Things continue to move right along here at Berklee. The Archives project was featured in the alumni publication Berklee Today (“Grant Aids Creation of Berklee Archive,” on p.11), and I’ve continued chipping away at the grant workplan while remaining flexible and open to the inevitable detours and opportunities that continue to come up, particularly with regard to outreach.
The records management survey has formally launched, which means that my supervisor and I will start visiting faculty meetings soon. We’re starting off at the divisional level, with the eventual goal of meeting with departments individually to assess their records and needs before formalizing the records management program.
I also have hired and begun training an undergraduate processing assistant. With my guidance, he has begun inventorying and rehousing materials. He joins a graduate student intern processing a photographic collection and encoding a couple of finding aids, and having them both constantly plugging away at the backlog is a huge relief.
In addition to these administrative details, I recently collaborated with our outreach librarian on a small exhibit entitled “From Schillinger House to Berklee School: One College’s Journey…”
Located at the entrance to the Stan Getz Library and Media Center, the display (pictured above) features a sampling of archival materials, including:
- The formal announcement of Berklee’s renaming in 1970, when it became the Berklee College of Music, as it is now known. Previously, it had been the Berklee School of Music (1954), and prior to that it was the Schillinger School (1945).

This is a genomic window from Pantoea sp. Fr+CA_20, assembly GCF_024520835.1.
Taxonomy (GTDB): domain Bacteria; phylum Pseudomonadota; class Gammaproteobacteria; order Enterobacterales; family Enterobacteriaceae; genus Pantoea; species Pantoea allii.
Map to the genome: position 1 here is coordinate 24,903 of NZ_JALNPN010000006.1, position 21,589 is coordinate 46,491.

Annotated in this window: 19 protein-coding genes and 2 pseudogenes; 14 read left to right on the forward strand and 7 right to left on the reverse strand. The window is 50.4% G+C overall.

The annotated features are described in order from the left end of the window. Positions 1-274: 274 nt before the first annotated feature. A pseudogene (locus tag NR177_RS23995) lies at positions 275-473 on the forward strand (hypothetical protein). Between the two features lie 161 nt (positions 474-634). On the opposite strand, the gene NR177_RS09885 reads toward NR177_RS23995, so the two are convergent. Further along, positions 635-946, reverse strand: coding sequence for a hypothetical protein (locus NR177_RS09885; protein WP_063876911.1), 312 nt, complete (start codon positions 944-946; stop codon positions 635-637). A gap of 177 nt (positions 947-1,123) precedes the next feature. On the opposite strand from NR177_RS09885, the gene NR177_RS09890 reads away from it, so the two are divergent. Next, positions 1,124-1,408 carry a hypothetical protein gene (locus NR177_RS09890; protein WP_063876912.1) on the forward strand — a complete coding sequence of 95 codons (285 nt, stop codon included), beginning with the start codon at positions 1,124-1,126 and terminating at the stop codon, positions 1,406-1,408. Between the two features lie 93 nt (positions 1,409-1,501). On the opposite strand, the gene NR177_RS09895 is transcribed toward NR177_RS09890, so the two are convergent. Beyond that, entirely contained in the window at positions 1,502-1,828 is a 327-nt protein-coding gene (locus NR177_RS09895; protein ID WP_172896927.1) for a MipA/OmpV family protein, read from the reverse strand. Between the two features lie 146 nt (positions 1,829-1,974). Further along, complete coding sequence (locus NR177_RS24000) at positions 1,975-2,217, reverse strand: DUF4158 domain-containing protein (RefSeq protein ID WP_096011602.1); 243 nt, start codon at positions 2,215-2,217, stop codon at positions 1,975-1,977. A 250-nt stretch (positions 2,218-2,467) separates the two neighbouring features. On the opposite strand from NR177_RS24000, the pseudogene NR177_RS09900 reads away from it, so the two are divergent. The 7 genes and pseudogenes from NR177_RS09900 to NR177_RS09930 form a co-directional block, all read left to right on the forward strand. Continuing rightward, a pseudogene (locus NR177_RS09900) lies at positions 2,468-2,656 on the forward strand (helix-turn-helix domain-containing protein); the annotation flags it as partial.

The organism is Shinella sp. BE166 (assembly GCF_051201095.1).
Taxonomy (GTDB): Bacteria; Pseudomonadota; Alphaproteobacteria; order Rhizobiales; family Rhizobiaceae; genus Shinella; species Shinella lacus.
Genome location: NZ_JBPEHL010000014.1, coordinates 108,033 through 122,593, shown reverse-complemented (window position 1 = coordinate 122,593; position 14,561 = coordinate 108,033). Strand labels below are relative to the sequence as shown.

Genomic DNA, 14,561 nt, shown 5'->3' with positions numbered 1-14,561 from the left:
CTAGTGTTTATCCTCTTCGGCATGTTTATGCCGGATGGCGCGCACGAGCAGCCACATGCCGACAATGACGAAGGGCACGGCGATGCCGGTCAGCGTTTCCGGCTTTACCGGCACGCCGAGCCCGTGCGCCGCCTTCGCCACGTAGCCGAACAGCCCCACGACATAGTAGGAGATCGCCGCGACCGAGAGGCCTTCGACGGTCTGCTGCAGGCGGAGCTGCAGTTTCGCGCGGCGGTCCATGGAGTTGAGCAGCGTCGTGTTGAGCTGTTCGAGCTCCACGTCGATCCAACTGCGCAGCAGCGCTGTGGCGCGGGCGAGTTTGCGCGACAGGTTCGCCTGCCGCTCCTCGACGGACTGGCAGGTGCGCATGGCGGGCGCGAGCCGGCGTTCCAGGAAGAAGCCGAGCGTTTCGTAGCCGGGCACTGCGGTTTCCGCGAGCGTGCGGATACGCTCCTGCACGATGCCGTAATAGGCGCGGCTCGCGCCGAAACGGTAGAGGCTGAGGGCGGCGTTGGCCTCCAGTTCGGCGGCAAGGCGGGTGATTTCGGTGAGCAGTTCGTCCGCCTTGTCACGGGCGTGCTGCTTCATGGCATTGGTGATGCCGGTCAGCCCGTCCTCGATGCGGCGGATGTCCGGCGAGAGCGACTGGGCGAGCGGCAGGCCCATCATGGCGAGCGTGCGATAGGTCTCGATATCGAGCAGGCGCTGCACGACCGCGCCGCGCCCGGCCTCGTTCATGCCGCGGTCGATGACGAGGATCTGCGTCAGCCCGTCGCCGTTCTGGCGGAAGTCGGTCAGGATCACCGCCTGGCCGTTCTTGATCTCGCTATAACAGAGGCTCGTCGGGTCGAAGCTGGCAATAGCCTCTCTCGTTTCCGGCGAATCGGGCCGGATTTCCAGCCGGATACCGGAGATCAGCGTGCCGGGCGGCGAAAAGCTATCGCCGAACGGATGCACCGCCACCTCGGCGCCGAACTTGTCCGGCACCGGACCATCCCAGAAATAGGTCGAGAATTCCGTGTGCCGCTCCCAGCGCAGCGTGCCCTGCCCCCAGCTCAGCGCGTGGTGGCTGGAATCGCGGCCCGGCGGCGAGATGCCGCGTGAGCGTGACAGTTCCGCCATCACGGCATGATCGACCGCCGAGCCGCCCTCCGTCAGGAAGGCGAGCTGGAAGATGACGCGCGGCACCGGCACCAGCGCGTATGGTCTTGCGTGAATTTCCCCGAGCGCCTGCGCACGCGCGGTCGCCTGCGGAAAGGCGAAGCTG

- Early student records, such as a registration form dating from the College’s initial days as the Schillinger House, Arif Mardin’s (‘61, H ‘85) certificate of acceptance, and student rosters.
- A program and photograph from the 1971 commencement ceremonies, which featured commencement speaker Arif Mardin (‘61, H ‘85) and Berklee’s first honorary degree recipient, Duke Ellington (H ‘71).
- Three works by former Berklee faculty member (1959-1985), saxophonist, and clarinetist John D. LaPorta (1920-2004). LaPorta was a prolific composer for professional and collegiate ensembles, as well as a dedicated educator who authored a number of instructional workbooks and other teaching material.
In short, it’s been a productive, if at times chaotic, month. The policy documents (mission statement, collection development, access) have undergone another round of reviews, so looking ahead that’s one item I hope to be able to report some progress on next time I check in. That being said, however, I look forward to whatever challenges and archival adventures lie in store for the coming month. Until next time!